The Israeli military committed war crimes during its Gaza offensive this summer and must be investigated, human rights monitor Amnesty International said on Tuesday.
The destruction of four multi-story buildings during the last four days of the 50-day war were in breach of international humanitarian law, the group said in a report.
"All the evidence we have shows this large-scale destruction was carried out deliberately and with no military justification," said Philip Luther, director of Amnesty International's Middle East and North Africa programme.
"War crimes must be independently and impartially investigated and those responsible should be brought to justice in fair trials."
Evidence including statements by the Israeli military at the time indicate the attacks were "a collective punishment against the people of Gaza" designed to destroy their livelihoods, Luther added.
There was no immediate reaction to the Amnesty statement from Israeli authorities.
However, Jerusalem has refused to cooperate with a United Nations inquiry into possible war crimes during the conflict, accusing it of bias.
The Israeli army has launched a series of criminal investigations into incidents in the war, including the shelling of a UN school that medics said killed at least 15 people and the bombing of a beach where four children died.
Critics, however, have said that the investigations by Israel will not be independent.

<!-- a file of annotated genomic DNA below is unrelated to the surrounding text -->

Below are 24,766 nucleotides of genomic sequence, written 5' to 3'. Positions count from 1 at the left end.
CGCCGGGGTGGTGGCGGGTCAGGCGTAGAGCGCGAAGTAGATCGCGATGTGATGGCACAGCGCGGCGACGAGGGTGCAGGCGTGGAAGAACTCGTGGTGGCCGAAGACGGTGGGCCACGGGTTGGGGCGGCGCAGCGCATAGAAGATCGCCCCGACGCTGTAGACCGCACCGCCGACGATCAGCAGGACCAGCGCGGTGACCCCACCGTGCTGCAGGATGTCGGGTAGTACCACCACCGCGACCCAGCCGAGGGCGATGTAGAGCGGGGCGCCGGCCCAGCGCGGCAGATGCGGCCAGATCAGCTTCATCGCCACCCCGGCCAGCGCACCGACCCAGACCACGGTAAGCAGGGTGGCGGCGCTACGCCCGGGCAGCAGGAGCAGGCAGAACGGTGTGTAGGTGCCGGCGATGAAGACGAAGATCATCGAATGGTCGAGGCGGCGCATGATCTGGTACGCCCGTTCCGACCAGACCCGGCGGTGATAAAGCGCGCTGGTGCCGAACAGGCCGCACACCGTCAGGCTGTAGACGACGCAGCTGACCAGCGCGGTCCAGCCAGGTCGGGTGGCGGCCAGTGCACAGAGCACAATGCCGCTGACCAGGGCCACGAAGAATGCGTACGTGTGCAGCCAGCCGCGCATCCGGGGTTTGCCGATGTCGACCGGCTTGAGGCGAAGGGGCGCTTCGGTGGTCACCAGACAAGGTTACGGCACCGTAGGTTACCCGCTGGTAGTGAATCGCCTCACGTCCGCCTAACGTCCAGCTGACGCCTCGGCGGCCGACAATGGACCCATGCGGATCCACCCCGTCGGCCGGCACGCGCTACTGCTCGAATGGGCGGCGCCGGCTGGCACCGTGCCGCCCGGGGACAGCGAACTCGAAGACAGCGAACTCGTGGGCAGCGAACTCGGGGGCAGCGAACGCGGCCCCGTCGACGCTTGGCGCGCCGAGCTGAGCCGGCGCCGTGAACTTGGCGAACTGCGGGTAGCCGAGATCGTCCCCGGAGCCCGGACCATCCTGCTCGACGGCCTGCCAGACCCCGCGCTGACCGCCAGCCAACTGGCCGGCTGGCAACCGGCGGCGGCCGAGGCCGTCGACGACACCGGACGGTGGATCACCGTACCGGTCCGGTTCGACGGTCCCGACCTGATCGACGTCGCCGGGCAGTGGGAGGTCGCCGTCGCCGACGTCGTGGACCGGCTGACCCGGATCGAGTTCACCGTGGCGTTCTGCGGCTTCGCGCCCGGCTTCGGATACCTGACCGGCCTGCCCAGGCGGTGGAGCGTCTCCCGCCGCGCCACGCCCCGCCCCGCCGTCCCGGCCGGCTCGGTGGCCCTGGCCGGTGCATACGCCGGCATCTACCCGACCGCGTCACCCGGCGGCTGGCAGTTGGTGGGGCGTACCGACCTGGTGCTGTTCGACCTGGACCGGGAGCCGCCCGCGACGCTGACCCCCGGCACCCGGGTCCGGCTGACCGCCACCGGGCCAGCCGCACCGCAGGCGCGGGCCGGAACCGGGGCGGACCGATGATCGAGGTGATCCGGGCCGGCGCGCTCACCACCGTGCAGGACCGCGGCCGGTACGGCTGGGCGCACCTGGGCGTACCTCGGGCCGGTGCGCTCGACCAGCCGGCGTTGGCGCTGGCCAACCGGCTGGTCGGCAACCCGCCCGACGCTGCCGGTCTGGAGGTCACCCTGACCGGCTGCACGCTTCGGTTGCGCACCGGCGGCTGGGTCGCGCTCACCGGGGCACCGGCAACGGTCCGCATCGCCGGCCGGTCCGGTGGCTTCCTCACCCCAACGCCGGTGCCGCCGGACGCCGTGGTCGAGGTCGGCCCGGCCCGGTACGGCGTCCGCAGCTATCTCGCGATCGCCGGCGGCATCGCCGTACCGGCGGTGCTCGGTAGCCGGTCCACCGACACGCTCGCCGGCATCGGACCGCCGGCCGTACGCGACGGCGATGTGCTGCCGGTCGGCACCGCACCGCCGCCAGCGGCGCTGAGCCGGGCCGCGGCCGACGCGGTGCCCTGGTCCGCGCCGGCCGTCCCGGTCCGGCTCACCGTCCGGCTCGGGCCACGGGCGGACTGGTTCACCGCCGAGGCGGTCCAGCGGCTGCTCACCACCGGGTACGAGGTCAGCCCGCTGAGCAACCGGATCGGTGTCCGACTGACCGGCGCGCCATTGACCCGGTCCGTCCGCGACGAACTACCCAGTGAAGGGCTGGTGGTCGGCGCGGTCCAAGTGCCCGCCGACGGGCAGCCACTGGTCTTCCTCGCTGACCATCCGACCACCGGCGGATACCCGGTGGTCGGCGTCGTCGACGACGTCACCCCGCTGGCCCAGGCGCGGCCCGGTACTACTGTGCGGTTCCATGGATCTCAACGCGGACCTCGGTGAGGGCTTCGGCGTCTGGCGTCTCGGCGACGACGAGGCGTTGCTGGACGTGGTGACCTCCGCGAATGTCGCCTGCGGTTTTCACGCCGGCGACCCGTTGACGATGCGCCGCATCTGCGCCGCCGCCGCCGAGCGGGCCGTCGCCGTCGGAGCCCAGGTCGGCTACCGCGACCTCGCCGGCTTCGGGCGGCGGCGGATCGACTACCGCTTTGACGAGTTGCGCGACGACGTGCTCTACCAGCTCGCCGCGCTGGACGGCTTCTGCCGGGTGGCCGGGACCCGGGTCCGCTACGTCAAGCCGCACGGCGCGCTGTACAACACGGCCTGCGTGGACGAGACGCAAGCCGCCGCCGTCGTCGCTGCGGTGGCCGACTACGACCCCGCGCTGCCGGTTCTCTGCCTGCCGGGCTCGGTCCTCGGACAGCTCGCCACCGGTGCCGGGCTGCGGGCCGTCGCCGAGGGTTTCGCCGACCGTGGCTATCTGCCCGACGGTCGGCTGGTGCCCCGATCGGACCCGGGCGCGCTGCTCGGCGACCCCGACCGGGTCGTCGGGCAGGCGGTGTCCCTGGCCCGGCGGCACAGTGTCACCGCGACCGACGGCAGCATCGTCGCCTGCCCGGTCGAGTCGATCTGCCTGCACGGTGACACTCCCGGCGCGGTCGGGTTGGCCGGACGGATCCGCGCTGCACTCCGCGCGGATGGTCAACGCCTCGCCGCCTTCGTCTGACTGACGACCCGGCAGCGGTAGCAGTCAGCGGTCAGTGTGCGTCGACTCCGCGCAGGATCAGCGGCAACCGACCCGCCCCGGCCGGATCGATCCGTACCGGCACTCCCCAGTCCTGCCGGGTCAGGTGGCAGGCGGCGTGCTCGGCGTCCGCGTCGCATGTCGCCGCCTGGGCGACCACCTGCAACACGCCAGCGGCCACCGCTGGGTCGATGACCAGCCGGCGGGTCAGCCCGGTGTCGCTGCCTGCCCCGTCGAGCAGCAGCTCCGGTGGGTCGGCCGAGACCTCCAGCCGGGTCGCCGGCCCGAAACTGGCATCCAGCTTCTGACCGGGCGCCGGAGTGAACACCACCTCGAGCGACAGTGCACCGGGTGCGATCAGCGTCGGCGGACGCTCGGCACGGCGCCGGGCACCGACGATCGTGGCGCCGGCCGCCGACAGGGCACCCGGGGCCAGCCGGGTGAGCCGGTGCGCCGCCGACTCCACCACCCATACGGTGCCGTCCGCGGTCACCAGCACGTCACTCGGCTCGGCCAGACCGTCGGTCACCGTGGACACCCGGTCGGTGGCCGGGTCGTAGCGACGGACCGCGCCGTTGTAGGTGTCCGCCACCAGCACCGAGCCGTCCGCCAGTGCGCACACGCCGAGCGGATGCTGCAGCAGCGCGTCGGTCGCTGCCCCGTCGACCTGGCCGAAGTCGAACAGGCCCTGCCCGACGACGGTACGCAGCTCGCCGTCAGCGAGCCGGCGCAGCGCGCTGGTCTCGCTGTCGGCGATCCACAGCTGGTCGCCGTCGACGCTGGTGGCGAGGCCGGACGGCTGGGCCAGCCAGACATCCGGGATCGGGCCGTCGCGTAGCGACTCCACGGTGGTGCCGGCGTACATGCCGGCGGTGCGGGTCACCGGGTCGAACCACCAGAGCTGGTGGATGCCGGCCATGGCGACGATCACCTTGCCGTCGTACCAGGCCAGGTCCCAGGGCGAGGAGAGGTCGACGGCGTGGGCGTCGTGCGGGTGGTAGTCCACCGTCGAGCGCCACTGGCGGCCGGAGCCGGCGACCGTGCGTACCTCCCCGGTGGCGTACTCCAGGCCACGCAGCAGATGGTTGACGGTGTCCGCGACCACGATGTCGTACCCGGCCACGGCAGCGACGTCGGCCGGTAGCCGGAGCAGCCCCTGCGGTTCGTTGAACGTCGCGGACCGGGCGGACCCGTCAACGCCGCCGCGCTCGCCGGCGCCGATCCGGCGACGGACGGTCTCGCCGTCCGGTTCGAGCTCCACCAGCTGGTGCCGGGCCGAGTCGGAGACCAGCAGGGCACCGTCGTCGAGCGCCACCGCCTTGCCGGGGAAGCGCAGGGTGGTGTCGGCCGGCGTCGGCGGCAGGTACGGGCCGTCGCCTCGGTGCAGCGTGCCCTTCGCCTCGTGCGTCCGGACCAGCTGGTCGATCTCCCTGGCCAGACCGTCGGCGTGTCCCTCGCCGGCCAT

More than 2,100 Palestinians, most of them civilians, were killed in the Israeli assault on Gaza, which ended on August 26. On the Israeli side 73 people were killed, 67 of them soldiers.
One of the landmark buildings destroyed was the Municipal Commercial Centre in Rafah, which contained a shopping mall, a medical clinic and offices, and provided livelihoods for hundreds of families, the Amnesty International report said.
Residents of the buildings about to be destroyed were warned to leave by the Israeli military, but that they did not have time to salvage important belongings, it added.
Scores of people from nearby buildings were injured, and hundreds lost their homes, according to the rights group.
Israeli authorities had said that one building housed a command centre of the Palestinian Islamist movement Hamas, and that another had "facilities linked to Palestinian militants", according to the report.
However, Luther said the military still "had an obligation to choose means and methods of attack that would minimise harm to civilians and their property".
"The Israeli army have previously conducted air strikes on specific apartments in high-rise buildings without their complete destruction," he added.
The rights group said it had sent its findings about the air strikes to Israeli authorities with questions about why each attack was carried out, but had not received an adequate response.
The report called for Amnesty International and other rights groups to be allowed access to Gaza and for the UN inquiry to be allowed "to conduct its investigation without hindrance".